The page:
2018-09-03

mdlbear: the positively imaginary half of a cubic mandelbrot set (Default)

This started out in a comment, but I think enough people may be struggling with DW's relatively new image upload feature that it's worth making it into a post. And it's a good excuse for posting.

(aside: The key to all of this is knowing enough about HTML to be able to identify the correct URL and create the img tag to refer to it -- it probably all looks like black magic to somebody who hasn't been doing this stuff for the last few years. Don't expect to get it all on one reading.)

You might also want to know some terminology. Those things enclosed in angle brackets are commonly called "tags". The things with a name, an equals sign, and something in quotes are called "attributes". And single and double quotes are identical in effect, but have to match: you can't start with a single and end with a double.

So -- I uploaded an image; down at the bottom there's a box labeled Image Code. Copy, paste:

  <a href='https://mdlbear.dreamwidth.org/file/352.jpg'>
     <img src='https://mdlbear.dreamwidth.org/file/100x100/352.jpg'
         title='Cat and mouse'
           alt='Grey tabby cat looking intently at a Logitech mouse.'  /></a>

(That's what it looked like, except that I wrapped the lines to make it clearer.)

Looking at that line of HTML I can see that there's an img tag that, from the /100x100/ in its URL, looks like a thumbnail. It's wrapped in a link -- an <a...> tag. The href attribute is https://mdlbear.dreamwidth.org/file/352.jpg, which ought to be the full-sized image, so I'll get a preview just to make sure...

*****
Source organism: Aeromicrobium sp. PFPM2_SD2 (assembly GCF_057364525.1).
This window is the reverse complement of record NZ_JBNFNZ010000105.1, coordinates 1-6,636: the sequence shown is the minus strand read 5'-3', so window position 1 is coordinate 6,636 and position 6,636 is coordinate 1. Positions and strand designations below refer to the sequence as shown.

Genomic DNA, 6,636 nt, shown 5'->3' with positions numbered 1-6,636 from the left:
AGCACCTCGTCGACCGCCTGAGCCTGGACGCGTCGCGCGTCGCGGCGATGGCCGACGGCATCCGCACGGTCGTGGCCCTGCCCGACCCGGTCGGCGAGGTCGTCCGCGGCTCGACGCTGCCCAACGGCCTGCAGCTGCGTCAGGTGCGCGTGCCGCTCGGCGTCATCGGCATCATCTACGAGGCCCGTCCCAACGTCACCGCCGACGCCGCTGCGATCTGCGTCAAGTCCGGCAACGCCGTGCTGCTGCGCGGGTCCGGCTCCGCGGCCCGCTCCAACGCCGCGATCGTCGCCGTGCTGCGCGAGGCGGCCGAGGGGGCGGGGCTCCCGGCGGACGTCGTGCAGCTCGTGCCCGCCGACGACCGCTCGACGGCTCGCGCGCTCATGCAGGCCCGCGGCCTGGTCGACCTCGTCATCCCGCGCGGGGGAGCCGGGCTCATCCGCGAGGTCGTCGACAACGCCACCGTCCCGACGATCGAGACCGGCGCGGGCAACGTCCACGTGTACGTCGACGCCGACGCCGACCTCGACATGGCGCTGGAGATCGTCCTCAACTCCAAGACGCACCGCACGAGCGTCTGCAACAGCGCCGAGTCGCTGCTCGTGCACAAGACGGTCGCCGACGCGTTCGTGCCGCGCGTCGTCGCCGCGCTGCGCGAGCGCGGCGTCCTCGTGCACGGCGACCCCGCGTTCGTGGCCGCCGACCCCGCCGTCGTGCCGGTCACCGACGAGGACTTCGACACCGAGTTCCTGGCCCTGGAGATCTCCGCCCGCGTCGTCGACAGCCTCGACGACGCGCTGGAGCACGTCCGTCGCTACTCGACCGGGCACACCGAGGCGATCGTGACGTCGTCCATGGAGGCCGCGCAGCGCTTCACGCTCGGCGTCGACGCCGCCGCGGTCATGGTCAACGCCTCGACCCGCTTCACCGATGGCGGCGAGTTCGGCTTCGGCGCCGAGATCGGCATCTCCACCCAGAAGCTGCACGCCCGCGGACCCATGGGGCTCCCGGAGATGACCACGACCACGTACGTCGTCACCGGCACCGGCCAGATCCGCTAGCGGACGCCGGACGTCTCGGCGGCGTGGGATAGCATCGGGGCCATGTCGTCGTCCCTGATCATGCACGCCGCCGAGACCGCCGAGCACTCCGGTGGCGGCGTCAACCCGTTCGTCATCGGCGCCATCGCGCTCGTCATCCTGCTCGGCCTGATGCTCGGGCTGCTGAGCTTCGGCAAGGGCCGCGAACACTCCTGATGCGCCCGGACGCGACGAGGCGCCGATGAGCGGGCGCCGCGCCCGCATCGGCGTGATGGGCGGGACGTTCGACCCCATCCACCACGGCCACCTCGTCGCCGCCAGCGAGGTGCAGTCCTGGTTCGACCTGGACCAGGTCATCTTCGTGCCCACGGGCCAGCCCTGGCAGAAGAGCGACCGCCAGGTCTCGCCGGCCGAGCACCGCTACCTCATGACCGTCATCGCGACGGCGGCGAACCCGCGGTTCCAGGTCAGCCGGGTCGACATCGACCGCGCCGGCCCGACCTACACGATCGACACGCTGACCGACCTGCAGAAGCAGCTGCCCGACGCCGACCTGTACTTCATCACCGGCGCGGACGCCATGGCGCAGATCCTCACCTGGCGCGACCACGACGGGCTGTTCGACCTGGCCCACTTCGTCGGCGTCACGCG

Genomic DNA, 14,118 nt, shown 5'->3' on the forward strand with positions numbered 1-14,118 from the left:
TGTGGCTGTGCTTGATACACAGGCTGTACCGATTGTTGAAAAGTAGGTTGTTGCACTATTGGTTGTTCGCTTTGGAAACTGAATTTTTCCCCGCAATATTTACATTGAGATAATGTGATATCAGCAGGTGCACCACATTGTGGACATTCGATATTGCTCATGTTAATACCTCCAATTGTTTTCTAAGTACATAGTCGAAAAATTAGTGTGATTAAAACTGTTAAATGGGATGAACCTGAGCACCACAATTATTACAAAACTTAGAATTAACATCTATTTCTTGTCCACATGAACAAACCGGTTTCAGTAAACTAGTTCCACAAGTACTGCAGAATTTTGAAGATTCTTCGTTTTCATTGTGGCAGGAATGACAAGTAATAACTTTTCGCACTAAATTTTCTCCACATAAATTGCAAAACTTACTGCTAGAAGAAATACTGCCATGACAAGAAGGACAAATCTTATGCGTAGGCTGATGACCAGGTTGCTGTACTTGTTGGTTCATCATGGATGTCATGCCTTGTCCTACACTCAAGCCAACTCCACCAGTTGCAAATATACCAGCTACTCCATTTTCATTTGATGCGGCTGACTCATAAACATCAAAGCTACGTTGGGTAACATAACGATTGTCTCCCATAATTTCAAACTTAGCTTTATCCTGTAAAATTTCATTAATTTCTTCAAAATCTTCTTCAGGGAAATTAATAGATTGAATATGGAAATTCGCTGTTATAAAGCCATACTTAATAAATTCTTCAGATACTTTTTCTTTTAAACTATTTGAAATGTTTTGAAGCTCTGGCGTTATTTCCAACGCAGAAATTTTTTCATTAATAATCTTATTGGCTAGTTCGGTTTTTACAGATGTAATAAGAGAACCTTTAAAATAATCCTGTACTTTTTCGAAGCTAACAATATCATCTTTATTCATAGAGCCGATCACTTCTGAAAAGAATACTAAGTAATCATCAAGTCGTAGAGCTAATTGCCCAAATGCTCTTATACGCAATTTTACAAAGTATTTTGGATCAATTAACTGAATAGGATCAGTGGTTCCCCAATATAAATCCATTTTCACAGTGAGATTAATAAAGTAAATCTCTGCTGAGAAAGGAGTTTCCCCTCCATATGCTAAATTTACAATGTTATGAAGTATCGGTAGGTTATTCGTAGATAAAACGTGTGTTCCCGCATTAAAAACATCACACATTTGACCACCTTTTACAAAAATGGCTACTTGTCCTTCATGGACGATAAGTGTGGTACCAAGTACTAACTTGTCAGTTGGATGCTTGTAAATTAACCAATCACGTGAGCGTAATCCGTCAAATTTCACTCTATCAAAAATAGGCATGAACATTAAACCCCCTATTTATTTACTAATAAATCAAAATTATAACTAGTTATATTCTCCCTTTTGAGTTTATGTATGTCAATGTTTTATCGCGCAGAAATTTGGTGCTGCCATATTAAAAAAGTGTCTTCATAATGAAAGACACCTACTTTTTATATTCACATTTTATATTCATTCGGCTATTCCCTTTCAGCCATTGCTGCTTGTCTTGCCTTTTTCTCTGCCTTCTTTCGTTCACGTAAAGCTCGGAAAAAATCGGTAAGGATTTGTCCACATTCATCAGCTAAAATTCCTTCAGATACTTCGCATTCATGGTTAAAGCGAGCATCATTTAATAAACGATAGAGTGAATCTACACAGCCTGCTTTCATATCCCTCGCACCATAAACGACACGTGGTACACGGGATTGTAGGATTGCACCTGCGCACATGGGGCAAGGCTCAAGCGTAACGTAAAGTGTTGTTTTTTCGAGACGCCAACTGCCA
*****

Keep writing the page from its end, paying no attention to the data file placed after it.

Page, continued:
Then I clicked the "Preview" button, and it looked like this:

Grey tabby cat looking intently at a Logitech mouse.

Yup. So https://mdlbear.dreamwidth.org/file/352.jpg -- the href attribute of the img tag, is the URL of the actual image. (At that point I could just as well have copied it out of the browser's location bar, since I was already looking at the full-sized image. I didn't think of that, and just copied it out of the comment I was writing.)

I can put that into an img tag that looks like

<:img src="https://mdlbear.dreamwidth.org/file/352.jpg" width="512">
.

Chrome says (in the page title) that the image is 1024x719, so I'll try cutting it down by adding a width="512" attribute. Here we go:

-- purrfect.

One final aside: if you're following along and using a word processor that automagically turns quotation marks into matching curly quotes, you need to turn that feature off when you're editing HTML, because they won't be recognized as quotes. If you're creating your post in your browser and you want to enter HTML directly, you need to click the "HTML" tab (over on the upper right). The "Rich Text" setting will create HTML automatically and you'll need to click one of its little icons to create an actual image tag.

Happy hacking!

Another fine post from The Computer Curmudgeon.

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